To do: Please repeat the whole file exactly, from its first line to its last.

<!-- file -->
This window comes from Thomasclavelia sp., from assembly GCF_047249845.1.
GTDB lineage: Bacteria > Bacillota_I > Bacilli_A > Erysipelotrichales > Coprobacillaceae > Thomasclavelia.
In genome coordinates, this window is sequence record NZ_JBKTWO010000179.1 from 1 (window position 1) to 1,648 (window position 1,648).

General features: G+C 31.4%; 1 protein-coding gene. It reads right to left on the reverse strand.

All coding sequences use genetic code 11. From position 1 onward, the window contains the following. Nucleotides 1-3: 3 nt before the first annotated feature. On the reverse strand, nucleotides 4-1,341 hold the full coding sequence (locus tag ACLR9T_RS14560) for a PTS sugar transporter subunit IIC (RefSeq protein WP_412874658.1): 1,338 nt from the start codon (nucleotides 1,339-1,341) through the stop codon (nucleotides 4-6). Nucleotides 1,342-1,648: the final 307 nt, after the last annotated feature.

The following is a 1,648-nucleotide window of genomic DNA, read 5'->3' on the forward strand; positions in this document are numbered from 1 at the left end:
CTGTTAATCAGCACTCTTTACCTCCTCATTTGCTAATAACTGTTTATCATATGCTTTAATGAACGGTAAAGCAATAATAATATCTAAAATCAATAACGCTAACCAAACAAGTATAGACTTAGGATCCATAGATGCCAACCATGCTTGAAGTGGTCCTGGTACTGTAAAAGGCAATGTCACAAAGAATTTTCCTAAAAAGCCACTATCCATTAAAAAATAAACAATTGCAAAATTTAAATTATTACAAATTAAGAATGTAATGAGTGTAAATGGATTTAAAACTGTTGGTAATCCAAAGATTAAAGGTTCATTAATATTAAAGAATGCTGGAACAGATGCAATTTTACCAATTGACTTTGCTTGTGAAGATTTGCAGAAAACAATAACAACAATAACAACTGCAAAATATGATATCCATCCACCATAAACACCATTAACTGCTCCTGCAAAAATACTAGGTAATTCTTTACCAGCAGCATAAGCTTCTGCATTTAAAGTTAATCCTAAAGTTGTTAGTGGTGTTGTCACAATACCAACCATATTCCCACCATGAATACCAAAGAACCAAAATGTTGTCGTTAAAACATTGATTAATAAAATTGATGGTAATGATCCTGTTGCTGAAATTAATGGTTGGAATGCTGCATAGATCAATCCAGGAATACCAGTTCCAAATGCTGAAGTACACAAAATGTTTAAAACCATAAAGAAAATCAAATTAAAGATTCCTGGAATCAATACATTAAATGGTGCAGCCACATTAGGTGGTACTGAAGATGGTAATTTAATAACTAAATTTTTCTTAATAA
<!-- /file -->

This window comes from Thomasclavelia sp., from assembly GCF_047249845.1.
GTDB lineage: Bacteria > Bacillota_I > Bacilli_A > Erysipelotrichales > Coprobacillaceae > Thomasclavelia.
In genome coordinates, this window is sequence record NZ_JBKTWO010000179.1 from 1 (window position 1) to 1,648 (window position 1,648).

General features: G+C 31.4%; 1 protein-coding gene. It reads right to left on the reverse strand.

All coding sequences use genetic code 11. From position 1 onward, the window contains the following. Nucleotides 1-3: 3 nt before the first annotated feature. On the reverse strand, nucleotides 4-1,341 hold the full coding sequence (locus tag ACLR9T_RS14560) for a PTS sugar transporter subunit IIC (RefSeq protein WP_412874658.1): 1,338 nt from the start codon (nucleotides 1,339-1,341) through the stop codon (nucleotides 4-6). Nucleotides 1,342-1,648: the final 307 nt, after the last annotated feature.

The following is a 1,648-nucleotide window of genomic DNA, read 5'->3' on the forward strand; positions in this document are numbered from 1 at the left end:
CTGTTAATCAGCACTCTTTACCTCCTCATTTGCTAATAACTGTTTATCATATGCTTTAATGAACGGTAAAGCAATAATAATATCTAAAATCAATAACGCTAACCAAACAAGTATAGACTTAGGATCCATAGATGCCAACCATGCTTGAAGTGGTCCTGGTACTGTAAAAGGCAATGTCACAAAGAATTTTCCTAAAAAGCCACTATCCATTAAAAAATAAACAATTGCAAAATTTAAATTATTACAAATTAAGAATGTAATGAGTGTAAATGGATTTAAAACTGTTGGTAATCCAAAGATTAAAGGTTCATTAATATTAAAGAATGCTGGAACAGATGCAATTTTACCAATTGACTTTGCTTGTGAAGATTTGCAGAAAACAATAACAACAATAACAACTGCAAAATATGATATCCATCCACCATAAACACCATTAACTGCTCCTGCAAAAATACTAGGTAATTCTTTACCAGCAGCATAAGCTTCTGCATTTAAAGTTAATCCTAAAGTTGTTAGTGGTGTTGTCACAATACCAACCATATTCCCACCATGAATACCAAAGAACCAAAATGTTGTCGTTAAAACATTGATTAATAAAATTGATGGTAATGATCCTGTTGCTGAAATTAATGGTTGGAATGCTGCATAGATCAATCCAGGAATACCAGTTCCAAATGCTGAAGTACACAAAATGTTTAAAACCATAAAGAAAATCAAATTAAAGATTCCTGGAATCAATACATTAAATGGTGCAGCCACATTAGGTGGTACTGAAGATGGTAATTTAATAACTAAATTTTTCTTAATAA